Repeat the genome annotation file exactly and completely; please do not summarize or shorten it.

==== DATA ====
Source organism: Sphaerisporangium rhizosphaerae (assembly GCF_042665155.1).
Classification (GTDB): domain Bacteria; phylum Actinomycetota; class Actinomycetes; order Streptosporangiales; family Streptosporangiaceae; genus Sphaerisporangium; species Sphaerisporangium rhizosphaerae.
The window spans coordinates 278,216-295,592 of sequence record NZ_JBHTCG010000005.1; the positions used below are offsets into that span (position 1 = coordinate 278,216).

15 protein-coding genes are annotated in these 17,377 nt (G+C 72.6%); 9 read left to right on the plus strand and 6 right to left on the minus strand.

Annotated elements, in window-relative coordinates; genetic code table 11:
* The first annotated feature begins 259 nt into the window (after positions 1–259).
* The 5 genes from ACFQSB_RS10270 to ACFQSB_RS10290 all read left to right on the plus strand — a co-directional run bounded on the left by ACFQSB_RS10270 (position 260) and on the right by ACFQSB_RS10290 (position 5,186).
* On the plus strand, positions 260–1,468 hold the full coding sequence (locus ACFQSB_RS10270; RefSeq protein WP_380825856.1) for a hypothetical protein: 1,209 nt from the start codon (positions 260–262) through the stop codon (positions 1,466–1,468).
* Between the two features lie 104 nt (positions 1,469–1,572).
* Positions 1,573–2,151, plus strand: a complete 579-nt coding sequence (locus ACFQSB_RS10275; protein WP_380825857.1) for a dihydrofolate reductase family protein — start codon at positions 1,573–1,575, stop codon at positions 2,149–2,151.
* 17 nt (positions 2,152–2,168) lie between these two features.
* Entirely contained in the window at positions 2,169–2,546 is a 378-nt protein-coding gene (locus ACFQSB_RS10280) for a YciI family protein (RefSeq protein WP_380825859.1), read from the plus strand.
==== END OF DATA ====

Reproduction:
Source organism: Sphaerisporangium rhizosphaerae (assembly GCF_042665155.1).
Classification (GTDB): domain Bacteria; phylum Actinomycetota; class Actinomycetes; order Streptosporangiales; family Streptosporangiaceae; genus Sphaerisporangium; species Sphaerisporangium rhizosphaerae.
The window spans coordinates 278,216-295,592 of sequence record NZ_JBHTCG010000005.1; the positions used below are offsets into that span (position 1 = coordinate 278,216).

15 protein-coding genes are annotated in these 17,377 nt (G+C 72.6%); 9 read left to right on the plus strand and 6 right to left on the minus strand.

Annotated elements, in window-relative coordinates; genetic code table 11:
* The first annotated feature begins 259 nt into the window (after positions 1–259).
* The 5 genes from ACFQSB_RS10270 to ACFQSB_RS10290 all read left to right on the plus strand — a co-directional run bounded on the left by ACFQSB_RS10270 (position 260) and on the right by ACFQSB_RS10290 (position 5,186).
* On the plus strand, positions 260–1,468 hold the full coding sequence (locus ACFQSB_RS10270; RefSeq protein WP_380825856.1) for a hypothetical protein: 1,209 nt from the start codon (positions 260–262) through the stop codon (positions 1,466–1,468).
* Between the two features lie 104 nt (positions 1,469–1,572).
* Positions 1,573–2,151, plus strand: a complete 579-nt coding sequence (locus ACFQSB_RS10275; protein WP_380825857.1) for a dihydrofolate reductase family protein — start codon at positions 1,573–1,575, stop codon at positions 2,149–2,151.
* 17 nt (positions 2,152–2,168) lie between these two features.
* Entirely contained in the window at positions 2,169–2,546 is a 378-nt protein-coding gene (locus ACFQSB_RS10280) for a YciI family protein (RefSeq protein WP_380825859.1), read from the plus strand.